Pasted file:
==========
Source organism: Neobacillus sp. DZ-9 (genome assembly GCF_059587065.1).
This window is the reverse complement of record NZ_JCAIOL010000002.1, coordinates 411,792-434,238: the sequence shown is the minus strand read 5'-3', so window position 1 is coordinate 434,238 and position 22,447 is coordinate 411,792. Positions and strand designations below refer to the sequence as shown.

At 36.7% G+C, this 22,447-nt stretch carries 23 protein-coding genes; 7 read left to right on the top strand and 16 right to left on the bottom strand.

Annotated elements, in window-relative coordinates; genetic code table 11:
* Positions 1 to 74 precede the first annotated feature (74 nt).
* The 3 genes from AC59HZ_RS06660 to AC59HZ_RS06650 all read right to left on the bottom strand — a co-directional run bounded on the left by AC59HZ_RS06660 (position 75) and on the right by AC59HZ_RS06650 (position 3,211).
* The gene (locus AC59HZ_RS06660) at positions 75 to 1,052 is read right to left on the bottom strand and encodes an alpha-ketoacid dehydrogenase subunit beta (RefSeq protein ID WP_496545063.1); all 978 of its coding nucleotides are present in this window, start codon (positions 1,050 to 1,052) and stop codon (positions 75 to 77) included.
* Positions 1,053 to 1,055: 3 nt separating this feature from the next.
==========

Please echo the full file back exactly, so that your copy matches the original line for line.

Source organism: Neobacillus sp. DZ-9 (genome assembly GCF_059587065.1).
This window is the reverse complement of record NZ_JCAIOL010000002.1, coordinates 411,792-434,238: the sequence shown is the minus strand read 5'-3', so window position 1 is coordinate 434,238 and position 22,447 is coordinate 411,792. Positions and strand designations below refer to the sequence as shown.

At 36.7% G+C, this 22,447-nt stretch carries 23 protein-coding genes; 7 read left to right on the top strand and 16 right to left on the bottom strand.

Annotated elements, in window-relative coordinates; genetic code table 11:
* Positions 1 to 74 precede the first annotated feature (74 nt).
* The 3 genes from AC59HZ_RS06660 to AC59HZ_RS06650 all read right to left on the bottom strand — a co-directional run bounded on the left by AC59HZ_RS06660 (position 75) and on the right by AC59HZ_RS06650 (position 3,211).
* The gene (locus AC59HZ_RS06660) at positions 75 to 1,052 is read right to left on the bottom strand and encodes an alpha-ketoacid dehydrogenase subunit beta (RefSeq protein ID WP_496545063.1); all 978 of its coding nucleotides are present in this window, start codon (positions 1,050 to 1,052) and stop codon (positions 75 to 77) included.
* Positions 1,053 to 1,055: 3 nt separating this feature from the next.